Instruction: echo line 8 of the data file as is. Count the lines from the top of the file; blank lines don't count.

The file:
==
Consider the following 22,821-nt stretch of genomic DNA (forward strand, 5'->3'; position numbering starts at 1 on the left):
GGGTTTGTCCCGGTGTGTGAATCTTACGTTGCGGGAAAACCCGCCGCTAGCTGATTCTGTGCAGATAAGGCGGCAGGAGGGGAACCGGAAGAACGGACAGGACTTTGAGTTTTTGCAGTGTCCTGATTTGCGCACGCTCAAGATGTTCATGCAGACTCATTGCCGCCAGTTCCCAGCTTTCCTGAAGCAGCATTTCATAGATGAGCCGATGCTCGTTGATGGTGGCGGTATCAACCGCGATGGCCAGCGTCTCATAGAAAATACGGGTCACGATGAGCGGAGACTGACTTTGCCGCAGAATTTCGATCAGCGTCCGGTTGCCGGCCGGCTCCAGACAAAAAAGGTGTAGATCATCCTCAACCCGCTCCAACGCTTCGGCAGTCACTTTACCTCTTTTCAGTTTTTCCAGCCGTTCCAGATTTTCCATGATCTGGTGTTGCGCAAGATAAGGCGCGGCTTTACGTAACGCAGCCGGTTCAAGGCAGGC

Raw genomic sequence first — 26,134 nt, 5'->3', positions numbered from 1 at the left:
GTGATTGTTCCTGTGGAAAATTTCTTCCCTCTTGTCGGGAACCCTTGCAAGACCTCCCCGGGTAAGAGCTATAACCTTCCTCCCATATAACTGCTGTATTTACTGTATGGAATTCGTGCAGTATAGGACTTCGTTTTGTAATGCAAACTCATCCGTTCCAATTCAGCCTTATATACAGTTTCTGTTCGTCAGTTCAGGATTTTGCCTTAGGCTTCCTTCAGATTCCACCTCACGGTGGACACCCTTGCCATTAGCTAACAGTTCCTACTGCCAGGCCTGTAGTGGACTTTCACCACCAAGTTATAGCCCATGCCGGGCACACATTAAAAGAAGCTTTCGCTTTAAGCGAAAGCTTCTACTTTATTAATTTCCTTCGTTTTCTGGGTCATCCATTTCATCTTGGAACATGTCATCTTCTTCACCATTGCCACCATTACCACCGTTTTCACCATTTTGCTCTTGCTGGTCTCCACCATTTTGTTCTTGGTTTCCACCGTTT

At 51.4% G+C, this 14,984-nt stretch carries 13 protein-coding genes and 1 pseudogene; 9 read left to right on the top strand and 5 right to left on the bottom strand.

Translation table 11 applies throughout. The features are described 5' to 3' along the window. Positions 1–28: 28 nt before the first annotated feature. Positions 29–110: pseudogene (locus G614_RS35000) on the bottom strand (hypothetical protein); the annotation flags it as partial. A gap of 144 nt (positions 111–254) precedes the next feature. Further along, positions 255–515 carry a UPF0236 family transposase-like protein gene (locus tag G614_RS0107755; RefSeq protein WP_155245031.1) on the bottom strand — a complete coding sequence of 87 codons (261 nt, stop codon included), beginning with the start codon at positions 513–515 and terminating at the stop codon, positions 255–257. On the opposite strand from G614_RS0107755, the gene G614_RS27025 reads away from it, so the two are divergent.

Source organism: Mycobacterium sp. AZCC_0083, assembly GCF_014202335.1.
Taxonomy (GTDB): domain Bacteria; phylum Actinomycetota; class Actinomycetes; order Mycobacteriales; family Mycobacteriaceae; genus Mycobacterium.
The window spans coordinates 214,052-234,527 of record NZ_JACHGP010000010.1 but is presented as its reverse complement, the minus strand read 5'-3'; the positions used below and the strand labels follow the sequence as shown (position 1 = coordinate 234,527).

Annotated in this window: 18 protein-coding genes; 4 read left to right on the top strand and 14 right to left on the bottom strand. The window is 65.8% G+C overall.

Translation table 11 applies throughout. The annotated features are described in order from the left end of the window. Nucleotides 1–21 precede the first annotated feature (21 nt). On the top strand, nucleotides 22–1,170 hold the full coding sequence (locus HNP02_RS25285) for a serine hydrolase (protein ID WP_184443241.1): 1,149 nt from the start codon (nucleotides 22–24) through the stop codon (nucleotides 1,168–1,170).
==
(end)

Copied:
Taxonomy (GTDB): domain Bacteria; phylum Actinomycetota; class Actinomycetes; order Mycobacteriales; family Mycobacteriaceae; genus Mycobacterium.